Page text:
Hours. Sometimes just getting to the bank can be a hassle in itself! Choose a bank or credit union that offers extended hours that are flexible to fit your needs. 

Customer service. Do some research online to find customer reviews, or visit the bank to get an idea on how you are treated personally as a customer.

Online banking. The internet has made it very convenient to keep track of your finances online. If online banking is very important to you, make sure you are easily able to make transfers, check your transactions, and complete other banking tasks without needing to be physically at the bank.

Fees. Be careful to consider any hidden costs associated with opening a new account. The bank may charge fees for writing a check, online wires, overdraws, and even balance inquiries. The charges may be generally small, but can add up in a hurry.

Credit Unions vs. Banks. If you are considering switching from a bank to a credit union, they are different in several ways. Credit unions are controlled by its members and are not for profit, whereas banks are run by a group of investors with capital, and are for profit. You may find that credit unions offer higher interest rates on their savings account options, but a bank might have a wider range of services.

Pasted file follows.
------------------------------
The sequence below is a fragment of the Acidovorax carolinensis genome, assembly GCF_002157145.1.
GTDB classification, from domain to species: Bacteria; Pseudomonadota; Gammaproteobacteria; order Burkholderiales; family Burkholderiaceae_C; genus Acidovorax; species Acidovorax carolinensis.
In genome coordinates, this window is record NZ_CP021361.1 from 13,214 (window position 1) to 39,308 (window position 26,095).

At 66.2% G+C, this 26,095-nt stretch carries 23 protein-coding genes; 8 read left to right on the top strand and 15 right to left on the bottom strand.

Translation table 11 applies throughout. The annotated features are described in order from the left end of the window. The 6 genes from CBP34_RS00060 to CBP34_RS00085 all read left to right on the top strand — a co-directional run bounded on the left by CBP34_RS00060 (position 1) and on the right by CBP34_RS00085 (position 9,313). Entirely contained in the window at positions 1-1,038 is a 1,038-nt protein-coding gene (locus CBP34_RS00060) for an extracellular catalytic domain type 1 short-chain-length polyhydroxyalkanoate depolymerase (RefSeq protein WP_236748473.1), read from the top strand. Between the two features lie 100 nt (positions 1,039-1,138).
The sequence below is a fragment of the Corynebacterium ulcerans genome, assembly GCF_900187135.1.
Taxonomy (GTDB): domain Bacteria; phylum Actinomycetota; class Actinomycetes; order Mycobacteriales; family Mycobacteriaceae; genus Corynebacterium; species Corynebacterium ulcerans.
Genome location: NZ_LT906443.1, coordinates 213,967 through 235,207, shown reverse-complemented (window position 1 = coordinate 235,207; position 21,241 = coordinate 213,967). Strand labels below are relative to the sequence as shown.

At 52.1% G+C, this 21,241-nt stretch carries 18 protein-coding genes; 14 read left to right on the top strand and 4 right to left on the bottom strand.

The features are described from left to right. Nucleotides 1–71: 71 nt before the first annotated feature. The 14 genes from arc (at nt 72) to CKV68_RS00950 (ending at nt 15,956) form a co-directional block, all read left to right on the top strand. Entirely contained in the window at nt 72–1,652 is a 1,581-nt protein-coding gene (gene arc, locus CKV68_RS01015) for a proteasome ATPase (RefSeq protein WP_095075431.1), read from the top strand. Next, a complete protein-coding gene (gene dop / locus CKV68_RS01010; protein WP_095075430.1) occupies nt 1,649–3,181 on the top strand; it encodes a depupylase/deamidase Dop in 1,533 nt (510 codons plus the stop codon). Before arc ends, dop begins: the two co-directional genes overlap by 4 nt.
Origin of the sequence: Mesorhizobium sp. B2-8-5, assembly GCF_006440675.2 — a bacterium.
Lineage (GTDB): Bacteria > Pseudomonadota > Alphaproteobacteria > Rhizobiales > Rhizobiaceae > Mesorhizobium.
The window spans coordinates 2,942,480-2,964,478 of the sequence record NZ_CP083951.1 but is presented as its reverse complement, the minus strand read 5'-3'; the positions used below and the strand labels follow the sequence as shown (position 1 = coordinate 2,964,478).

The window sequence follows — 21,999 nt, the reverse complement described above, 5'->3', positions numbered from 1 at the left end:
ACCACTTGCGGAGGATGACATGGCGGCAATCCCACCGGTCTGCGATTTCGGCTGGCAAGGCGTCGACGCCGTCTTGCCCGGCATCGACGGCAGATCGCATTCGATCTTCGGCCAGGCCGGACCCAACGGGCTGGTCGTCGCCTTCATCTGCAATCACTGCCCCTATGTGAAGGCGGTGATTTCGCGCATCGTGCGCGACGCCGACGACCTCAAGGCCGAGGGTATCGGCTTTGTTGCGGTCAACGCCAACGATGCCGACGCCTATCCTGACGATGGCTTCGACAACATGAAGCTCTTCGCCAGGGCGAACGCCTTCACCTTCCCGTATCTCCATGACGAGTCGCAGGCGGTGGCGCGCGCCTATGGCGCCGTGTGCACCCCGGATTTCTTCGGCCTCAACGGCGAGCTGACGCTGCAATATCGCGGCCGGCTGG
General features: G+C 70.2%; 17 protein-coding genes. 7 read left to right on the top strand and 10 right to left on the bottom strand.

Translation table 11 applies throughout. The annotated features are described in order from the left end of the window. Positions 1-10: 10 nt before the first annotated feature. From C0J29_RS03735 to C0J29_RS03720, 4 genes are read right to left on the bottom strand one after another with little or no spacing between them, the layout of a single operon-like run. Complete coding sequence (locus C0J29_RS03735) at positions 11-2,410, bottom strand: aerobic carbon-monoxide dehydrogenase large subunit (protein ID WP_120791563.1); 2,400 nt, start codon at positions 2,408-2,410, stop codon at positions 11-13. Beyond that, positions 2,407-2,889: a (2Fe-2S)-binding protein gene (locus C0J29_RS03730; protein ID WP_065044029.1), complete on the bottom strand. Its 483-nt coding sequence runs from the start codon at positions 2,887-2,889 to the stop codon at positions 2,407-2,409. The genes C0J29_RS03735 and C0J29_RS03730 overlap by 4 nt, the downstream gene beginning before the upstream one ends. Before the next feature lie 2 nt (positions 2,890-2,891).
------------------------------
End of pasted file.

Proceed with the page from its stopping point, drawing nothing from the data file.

Whether you choose a credit union or a bank, make sure to keep good records on all your accounts. Each month you will receive a statement of the transactions you made, as well as every deposit and transfer. This will come in handy when you are creating your budgets or preparing for tax season. If you need additional resources, a lot of banks and credit unions will also offer online services, like budgeting calculators, loan repayment tips and savings help.

Not ready to let go of your old bank? Switching banks is not always a necessity for students, depending on your bank’s online capabilities, and personal needs. Good luck, Cyclones! As always, give us a call with any personal finance inquiry - 515-294-0677 or loaneducation@iastate.edu 

Source: www.practicalmoneyskills.com 

Scholarship Opportunity! Win Up to $1,500 with CashCourse!